Competitors from more than 30 states are expected to take part in the annual “Marathon-to-Marathon” on June 12th. The course begins in Storm Lake and the finish line is in the town of Marathon. Spokeswoman Lois Lind says there are several other races that are part of the event. There’s a five person relay that runs the same course as the marathon. There’s also a 5-K race for runners and walkers. The Marathon-to-Marathon” can be used as a qualifier for the Boston Marathon. Lind says people run for all sorts of reasons. Last year, a runner showed up from Germany who wanted to run his 50th marathon before the age of 50.Lind says this event has become a big part of the community as it takes up to 300 volunteers to put on the event.
Archives for May 2004
After a pair of disappointments, Lynnville-Sully’s Jaron Van Maanen closed out the boys state track meet with a title and a record. Van Maanen opened the meet by false-starting in the 110-hurdles and finishing second in the long jump, events he won last year, but Van Maanen came back to win the high jump with a leap of six feet 10 inches. Van Maanen says it feels really good to get a record he’s been trying to get for three years. “Ive been shooting for that since I was a freshman…It kind of evaded me last year and the year before,” he said. Van Maanen says it’s a nice way to end his high school career. “This is my baby. This is the one that matters to me.”
The propane for that gas grill is another one of the power sources that will cost you more this summer. Jennifer Moehlman, a fuel-price analyst with the Department of Natural Resources. says the DNR’s most recent survey, done in mid-May, found the price of propane up ten-percent from last year at this time, $1.02 a gallon compared with last year’s 93-cents, because of the higher price of both crude oil and natural gas. The price of propane probably won’t quench any cookouts this summer. Moehlman says the canister you get for the gas grill is not a big part of the propane market. Here in Iowa, propane’s used more for heating than for cooking, vehicle propulsion or anything else — and about eight to 10-percent of Iowans use propane for home heating, which means prices will be most volatile in winter. Propane’s linked equally to prices of crude-oil and natural gas, since it can be refined from either of those, so Moehlman says when crude oil’s high, propane is high…and when the price of natural gas is high, propane also is higher in cost. She says it “sort of gets a double whammy,” and in winter when it’s used for home heating the same supply-and-demand complex affecting crude oil, natural gas and gasoline also affects the price of propane as well. On world markets, analysts say the dollar’s weakness right now is one reason for the high price of crude oil, which lately has exceeded the target price OPEC producers set.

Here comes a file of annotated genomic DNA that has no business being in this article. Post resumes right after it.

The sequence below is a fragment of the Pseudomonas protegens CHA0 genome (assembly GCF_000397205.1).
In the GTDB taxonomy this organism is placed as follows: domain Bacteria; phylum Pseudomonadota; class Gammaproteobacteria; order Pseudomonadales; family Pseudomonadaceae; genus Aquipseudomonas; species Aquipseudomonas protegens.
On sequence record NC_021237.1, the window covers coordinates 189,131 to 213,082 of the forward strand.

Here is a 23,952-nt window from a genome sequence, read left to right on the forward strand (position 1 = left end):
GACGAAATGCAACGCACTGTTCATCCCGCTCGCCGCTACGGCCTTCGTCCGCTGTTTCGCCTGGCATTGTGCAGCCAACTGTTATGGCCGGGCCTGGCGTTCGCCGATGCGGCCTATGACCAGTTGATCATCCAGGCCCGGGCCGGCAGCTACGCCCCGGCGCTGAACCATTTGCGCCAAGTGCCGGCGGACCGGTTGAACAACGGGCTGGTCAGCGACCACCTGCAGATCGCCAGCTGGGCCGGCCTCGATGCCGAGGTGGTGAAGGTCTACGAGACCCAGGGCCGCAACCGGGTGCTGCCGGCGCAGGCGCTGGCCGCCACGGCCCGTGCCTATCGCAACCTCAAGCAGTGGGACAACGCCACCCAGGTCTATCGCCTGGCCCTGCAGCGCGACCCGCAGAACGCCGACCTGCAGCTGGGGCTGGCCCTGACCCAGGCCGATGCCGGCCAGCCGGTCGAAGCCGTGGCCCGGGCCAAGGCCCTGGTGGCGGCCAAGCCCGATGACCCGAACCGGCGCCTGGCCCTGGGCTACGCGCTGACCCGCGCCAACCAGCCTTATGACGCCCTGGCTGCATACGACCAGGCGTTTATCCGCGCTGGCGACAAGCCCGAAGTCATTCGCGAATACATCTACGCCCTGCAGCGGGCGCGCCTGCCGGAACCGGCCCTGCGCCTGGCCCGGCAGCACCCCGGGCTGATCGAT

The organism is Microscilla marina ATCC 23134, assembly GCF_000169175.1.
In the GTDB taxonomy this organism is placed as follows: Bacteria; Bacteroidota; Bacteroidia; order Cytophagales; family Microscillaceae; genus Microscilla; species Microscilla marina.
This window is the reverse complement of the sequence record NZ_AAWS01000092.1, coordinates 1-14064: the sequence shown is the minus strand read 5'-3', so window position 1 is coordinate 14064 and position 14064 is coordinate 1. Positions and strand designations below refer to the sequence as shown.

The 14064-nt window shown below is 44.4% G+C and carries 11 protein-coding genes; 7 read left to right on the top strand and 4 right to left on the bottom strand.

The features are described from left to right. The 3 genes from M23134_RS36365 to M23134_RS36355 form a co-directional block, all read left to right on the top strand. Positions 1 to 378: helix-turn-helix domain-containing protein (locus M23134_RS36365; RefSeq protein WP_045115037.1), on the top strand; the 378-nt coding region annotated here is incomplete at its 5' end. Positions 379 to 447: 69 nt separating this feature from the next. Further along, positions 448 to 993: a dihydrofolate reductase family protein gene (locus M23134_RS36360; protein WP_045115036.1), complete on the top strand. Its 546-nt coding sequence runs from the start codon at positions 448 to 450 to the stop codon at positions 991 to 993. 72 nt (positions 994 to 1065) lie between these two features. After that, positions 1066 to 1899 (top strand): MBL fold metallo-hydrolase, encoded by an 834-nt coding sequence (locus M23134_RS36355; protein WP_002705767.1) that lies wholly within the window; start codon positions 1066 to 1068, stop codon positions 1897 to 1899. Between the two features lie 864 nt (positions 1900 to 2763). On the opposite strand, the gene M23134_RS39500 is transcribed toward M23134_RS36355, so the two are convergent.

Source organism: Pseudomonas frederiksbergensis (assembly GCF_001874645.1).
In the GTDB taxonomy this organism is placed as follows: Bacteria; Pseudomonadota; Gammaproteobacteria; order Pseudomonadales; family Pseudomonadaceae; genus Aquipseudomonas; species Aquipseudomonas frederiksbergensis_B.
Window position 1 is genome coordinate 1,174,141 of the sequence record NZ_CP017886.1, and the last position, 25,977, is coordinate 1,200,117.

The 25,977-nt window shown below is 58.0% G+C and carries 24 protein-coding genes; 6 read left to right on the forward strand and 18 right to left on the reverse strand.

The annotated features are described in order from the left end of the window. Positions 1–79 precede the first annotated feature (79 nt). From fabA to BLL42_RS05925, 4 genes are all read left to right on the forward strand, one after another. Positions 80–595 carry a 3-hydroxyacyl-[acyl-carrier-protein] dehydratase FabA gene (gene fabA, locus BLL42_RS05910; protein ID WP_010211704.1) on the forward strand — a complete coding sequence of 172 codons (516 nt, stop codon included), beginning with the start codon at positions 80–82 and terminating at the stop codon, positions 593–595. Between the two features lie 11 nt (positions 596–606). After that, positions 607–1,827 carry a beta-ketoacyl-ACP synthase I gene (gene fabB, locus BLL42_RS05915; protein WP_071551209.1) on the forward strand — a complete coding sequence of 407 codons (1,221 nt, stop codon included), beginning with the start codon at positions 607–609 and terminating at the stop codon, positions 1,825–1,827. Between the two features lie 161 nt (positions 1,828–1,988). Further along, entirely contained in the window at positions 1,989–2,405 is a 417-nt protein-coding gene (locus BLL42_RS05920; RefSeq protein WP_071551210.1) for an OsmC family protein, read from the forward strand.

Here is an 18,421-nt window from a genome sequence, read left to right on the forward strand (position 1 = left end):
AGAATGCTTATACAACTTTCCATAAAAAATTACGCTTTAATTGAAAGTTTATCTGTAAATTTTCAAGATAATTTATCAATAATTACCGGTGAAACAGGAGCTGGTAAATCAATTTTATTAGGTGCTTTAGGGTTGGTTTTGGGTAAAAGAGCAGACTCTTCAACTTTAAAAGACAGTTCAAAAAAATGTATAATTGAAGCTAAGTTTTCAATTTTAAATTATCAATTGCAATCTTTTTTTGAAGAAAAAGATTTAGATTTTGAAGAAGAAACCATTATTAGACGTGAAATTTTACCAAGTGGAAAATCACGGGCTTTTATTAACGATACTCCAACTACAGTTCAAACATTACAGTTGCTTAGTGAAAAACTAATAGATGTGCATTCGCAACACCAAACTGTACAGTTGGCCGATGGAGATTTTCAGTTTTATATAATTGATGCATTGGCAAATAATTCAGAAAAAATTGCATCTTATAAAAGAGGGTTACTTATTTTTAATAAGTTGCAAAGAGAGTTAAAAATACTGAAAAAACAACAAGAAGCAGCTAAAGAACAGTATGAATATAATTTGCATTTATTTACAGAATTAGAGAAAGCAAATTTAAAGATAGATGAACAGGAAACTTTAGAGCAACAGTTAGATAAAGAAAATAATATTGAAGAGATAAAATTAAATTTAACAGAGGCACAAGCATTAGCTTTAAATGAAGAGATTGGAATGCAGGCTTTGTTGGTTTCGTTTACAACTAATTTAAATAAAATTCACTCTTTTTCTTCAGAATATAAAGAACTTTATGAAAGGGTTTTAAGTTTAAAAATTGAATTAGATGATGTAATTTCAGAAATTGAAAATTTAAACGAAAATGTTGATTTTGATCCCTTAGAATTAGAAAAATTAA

Macular degeneration is the leading cause of vision loss in Iowa and nationwide. Opthalmologist Dr. Del Correy says it affects some 13-million Americans, many of them senior citizens. There is no cure for the most common form of macular degeneration, so Dr. Correy says prevention is key. He recommends Iowans get annual eye exams, wearing U-V ray-blocking sunglasses and perhaps, taking antioxidants to help prevent or slow the progression of the disease. Dr. Correy says “The macula is basically what we do everything with: we see each other, we drive, we read. And if they lose that it really takes away a person’s independence.” Correy says the disease brings vision loss but not total blindness. He says a person with both maculas affected, sitting directly across from another person, would not be able to see that person’s face, but they could see everything around the person. Correy says the macula enables us to read, watch television, drive…anything that requires straight-ahead vision. Symptoms include distorted vision, an inability to see objects clearly and a dark area appearing at the center of your vision.